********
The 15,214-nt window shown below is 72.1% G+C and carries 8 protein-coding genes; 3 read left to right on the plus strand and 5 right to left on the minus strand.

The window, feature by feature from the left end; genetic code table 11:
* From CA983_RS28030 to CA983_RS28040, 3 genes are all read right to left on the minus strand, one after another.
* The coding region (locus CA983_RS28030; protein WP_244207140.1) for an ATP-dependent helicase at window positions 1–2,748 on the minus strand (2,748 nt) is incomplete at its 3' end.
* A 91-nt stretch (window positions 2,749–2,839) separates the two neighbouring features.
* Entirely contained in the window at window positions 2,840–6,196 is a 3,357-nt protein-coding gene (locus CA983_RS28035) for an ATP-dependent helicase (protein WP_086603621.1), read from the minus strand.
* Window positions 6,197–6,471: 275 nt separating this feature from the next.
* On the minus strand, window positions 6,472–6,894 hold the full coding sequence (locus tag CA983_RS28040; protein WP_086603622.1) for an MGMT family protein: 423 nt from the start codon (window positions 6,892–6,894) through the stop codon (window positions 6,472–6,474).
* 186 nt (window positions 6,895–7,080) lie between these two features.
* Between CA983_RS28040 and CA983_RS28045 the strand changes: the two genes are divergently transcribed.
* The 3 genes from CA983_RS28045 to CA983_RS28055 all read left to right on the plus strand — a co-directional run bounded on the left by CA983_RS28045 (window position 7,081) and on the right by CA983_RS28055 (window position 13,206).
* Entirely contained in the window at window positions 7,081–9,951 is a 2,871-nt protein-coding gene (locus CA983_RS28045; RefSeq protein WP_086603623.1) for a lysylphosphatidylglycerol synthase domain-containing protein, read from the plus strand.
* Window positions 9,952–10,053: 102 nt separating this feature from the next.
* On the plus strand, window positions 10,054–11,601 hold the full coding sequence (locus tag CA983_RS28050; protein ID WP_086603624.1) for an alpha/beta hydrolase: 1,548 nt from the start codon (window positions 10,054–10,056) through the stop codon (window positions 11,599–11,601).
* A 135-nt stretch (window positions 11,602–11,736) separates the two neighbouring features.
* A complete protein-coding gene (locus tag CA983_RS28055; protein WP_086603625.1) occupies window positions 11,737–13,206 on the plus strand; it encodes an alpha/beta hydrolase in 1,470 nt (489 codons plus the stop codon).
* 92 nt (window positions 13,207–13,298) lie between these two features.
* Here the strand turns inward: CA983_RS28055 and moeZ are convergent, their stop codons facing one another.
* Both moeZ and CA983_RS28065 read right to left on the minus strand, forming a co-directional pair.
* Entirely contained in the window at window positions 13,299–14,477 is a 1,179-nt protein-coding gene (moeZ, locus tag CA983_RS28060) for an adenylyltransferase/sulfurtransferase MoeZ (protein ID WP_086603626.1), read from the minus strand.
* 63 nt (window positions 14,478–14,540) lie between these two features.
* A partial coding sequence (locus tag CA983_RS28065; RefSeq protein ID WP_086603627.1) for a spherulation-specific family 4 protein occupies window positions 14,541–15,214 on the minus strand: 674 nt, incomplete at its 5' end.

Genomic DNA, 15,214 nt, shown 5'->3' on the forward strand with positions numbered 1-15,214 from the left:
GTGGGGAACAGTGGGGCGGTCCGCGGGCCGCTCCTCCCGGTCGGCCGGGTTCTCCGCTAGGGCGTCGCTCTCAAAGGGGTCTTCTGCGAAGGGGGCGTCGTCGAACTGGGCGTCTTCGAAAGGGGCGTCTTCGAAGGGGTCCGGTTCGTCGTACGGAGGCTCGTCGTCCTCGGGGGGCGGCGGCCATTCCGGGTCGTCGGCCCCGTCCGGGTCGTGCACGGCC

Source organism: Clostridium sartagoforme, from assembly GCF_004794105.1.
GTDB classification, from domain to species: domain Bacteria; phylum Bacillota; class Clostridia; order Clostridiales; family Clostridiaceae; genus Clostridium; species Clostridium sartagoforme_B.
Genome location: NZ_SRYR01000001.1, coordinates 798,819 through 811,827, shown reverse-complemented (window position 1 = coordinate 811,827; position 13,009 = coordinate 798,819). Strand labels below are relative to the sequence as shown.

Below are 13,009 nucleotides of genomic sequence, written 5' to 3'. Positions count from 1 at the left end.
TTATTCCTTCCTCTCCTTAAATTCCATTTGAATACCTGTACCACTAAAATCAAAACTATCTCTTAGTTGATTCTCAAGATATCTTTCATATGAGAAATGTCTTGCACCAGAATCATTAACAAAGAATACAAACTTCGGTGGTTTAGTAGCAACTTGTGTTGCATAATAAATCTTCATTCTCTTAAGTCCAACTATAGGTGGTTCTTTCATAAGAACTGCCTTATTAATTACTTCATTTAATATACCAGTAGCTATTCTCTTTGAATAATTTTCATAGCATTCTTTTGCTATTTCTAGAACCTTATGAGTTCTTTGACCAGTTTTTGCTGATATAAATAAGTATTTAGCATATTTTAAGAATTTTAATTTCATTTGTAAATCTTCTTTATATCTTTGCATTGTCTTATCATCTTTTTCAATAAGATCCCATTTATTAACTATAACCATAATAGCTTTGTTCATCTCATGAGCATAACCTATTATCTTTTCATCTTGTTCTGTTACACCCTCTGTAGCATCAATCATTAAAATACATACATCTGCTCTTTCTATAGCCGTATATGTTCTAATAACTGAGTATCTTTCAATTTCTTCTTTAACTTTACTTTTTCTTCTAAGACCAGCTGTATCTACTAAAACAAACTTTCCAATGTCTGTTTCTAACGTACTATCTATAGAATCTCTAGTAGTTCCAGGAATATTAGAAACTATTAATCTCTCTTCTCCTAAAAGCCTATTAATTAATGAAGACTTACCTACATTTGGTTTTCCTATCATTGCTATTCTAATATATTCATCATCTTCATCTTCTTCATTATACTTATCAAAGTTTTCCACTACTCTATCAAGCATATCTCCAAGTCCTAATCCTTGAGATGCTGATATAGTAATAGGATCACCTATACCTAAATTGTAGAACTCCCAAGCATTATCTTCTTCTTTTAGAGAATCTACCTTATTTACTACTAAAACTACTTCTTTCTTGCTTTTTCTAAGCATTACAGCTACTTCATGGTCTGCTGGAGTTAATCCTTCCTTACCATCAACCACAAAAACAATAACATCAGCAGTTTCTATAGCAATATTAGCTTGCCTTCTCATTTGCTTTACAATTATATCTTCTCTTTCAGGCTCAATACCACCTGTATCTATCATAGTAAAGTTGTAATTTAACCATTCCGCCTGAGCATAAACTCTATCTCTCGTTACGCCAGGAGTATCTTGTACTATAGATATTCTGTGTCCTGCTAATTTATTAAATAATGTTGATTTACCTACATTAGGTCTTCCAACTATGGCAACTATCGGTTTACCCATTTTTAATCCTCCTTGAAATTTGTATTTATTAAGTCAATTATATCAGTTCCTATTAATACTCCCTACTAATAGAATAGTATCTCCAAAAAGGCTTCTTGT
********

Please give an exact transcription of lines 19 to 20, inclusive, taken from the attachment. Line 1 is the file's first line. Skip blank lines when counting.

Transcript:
* Both moeZ and CA983_RS28065 read right to left on the minus strand, forming a co-directional pair.
* Entirely contained in the window at window positions 13,299–14,477 is a 1,179-nt protein-coding gene (moeZ, locus tag CA983_RS28060) for an adenylyltransferase/sulfurtransferase MoeZ (protein ID WP_086603626.1), read from the minus strand.